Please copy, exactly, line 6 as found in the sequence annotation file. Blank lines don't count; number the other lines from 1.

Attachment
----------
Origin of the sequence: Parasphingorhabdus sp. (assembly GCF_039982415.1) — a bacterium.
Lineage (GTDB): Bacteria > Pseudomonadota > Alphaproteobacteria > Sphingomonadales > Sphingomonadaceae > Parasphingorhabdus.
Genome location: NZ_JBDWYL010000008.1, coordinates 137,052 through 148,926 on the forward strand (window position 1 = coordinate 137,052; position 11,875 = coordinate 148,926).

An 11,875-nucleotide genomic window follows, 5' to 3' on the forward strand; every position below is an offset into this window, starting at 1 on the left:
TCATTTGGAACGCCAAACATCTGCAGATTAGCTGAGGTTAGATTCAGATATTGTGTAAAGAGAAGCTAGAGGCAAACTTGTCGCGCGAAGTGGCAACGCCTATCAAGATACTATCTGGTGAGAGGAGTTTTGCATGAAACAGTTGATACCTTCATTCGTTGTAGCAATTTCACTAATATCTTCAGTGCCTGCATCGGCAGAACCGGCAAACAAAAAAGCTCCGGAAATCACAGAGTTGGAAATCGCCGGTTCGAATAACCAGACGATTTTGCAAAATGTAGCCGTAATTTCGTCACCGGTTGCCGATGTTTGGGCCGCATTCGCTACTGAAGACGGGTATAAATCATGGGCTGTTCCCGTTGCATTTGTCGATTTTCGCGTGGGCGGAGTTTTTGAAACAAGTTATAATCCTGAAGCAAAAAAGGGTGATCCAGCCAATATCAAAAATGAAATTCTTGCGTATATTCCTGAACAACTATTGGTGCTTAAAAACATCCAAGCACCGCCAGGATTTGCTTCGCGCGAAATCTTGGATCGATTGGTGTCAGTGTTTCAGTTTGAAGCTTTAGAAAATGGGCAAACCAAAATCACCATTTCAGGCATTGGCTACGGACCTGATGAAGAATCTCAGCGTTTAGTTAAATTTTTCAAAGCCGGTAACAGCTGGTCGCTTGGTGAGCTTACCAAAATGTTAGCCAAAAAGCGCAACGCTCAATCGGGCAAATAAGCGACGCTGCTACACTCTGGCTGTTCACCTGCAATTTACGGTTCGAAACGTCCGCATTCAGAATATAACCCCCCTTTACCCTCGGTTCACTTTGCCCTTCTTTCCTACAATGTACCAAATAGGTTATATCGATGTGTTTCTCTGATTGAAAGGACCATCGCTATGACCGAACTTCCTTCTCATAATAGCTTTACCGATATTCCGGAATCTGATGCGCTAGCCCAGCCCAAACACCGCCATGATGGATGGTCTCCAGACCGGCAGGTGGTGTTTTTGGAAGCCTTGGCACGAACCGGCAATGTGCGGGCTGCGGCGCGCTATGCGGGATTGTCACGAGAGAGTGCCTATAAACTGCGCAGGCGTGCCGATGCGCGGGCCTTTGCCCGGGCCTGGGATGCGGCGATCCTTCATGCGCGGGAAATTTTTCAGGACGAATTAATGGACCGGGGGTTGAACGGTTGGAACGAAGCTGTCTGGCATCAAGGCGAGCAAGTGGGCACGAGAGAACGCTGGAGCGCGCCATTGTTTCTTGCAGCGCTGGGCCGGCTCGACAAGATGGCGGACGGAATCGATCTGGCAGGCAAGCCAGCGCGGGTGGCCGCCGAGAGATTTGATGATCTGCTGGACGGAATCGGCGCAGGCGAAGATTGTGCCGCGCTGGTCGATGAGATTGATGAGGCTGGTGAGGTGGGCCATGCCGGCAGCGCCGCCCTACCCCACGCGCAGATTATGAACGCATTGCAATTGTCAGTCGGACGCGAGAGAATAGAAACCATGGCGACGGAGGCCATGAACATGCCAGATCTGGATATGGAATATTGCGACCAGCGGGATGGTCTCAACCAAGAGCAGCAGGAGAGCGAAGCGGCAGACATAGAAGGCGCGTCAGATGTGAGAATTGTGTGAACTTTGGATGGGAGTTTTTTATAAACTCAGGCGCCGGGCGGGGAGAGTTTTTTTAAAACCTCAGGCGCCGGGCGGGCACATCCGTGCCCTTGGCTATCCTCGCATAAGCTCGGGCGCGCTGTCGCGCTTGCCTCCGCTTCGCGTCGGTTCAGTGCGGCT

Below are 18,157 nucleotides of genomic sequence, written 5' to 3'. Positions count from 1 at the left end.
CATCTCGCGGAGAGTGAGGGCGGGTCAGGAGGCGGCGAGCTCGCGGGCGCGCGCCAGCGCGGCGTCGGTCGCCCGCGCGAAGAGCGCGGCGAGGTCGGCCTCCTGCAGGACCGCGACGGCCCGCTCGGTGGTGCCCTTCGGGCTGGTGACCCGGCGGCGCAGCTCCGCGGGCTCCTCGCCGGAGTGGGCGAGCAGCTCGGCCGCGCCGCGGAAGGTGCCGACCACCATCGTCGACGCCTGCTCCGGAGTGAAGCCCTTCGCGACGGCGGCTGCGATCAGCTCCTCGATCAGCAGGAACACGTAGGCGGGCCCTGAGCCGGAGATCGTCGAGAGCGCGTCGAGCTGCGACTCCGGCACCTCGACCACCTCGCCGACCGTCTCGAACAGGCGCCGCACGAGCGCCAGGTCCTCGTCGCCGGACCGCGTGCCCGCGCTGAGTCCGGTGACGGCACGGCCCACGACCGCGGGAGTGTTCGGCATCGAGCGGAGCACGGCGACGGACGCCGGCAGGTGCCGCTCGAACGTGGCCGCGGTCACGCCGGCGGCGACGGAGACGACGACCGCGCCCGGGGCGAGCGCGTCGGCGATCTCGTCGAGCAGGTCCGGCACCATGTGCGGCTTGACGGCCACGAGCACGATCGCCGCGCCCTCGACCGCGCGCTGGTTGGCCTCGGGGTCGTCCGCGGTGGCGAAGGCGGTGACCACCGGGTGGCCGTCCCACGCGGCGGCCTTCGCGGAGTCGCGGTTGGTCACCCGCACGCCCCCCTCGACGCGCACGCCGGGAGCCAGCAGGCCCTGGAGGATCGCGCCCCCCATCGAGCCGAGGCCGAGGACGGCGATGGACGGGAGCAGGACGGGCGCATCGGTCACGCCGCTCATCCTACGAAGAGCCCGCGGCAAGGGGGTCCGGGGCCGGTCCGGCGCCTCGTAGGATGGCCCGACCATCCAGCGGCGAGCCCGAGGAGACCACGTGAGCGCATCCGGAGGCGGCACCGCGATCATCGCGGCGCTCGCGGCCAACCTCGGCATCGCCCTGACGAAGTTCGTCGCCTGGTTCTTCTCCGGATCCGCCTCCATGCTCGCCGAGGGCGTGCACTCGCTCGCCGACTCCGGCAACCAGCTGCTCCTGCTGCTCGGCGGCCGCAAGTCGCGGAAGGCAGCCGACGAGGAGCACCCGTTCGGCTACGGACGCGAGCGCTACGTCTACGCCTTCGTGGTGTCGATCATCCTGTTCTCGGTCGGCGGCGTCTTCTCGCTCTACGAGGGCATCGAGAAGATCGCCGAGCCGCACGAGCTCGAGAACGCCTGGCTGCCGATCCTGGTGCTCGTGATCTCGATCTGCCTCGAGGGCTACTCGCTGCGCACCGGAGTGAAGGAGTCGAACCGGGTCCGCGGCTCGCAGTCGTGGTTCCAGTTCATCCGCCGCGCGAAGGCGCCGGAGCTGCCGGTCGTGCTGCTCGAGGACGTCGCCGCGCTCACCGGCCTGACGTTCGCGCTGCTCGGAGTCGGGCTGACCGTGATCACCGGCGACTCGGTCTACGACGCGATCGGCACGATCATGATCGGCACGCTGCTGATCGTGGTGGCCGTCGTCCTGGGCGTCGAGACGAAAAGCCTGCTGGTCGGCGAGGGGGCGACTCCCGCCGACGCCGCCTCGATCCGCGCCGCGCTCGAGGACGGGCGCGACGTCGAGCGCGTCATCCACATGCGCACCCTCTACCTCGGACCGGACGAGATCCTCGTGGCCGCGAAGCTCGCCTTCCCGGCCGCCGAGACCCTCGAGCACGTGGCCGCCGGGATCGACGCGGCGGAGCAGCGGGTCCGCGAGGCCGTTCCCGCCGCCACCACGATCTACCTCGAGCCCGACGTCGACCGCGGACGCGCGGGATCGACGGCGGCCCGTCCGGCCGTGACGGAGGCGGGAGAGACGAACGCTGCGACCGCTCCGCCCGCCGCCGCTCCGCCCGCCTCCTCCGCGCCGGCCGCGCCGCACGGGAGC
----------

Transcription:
Below are 18,157 nucleotides of genomic sequence, written 5' to 3'. Positions count from 1 at the left end.